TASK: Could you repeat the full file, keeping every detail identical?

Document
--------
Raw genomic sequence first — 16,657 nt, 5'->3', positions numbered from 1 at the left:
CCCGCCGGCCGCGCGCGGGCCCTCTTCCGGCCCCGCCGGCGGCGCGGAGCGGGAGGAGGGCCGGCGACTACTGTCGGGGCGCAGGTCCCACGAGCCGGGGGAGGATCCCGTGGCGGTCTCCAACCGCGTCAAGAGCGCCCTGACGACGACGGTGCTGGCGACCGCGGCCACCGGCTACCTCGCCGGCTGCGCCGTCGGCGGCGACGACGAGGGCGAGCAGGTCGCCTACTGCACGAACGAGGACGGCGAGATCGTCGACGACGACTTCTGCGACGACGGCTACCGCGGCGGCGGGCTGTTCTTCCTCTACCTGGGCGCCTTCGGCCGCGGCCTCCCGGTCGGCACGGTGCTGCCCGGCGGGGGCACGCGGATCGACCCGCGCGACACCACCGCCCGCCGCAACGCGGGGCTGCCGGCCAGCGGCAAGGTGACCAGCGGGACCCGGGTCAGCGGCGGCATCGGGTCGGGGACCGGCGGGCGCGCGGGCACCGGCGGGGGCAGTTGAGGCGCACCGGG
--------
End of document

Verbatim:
Raw genomic sequence first — 16,657 nt, 5'->3', positions numbered from 1 at the left:
CCCGCCGGCCGCGCGCGGGCCCTCTTCCGGCCCCGCCGGCGGCGCGGAGCGGGAGGAGGGCCGGCGACTACTGTCGGGGCGCAGGTCCCACGAGCCGGGGGAGGATCCCGTGGCGGTCTCCAACCGCGTCAAGAGCGCCCTGACGACGACGGTGCTGGCGACCGCGGCCACCGGCTACCTCGCCGGCTGCGCCGTCGGCGGCGACGACGAGGGCGAGCAGGTCGCCTACTGCACGAACGAGGACGGCGAGATCGTCGACGACGACTTCTGCGACGACGGCTACCGCGGCGGCGGGCTGTTCTTCCTCTACCTGGGCGCCTTCGGCCGCGGCCTCCCGGTCGGCACGGTGCTGCCCGGCGGGGGCACGCGGATCGACCCGCGCGACACCACCGCCCGCCGCAACGCGGGGCTGCCGGCCAGCGGCAAGGTGACCAGCGGGACCCGGGTCAGCGGCGGCATCGGGTCGGGGACCGGCGGGCGCGCGGGCACCGGCGGGGGCAGTTGAGGCGCACCGGG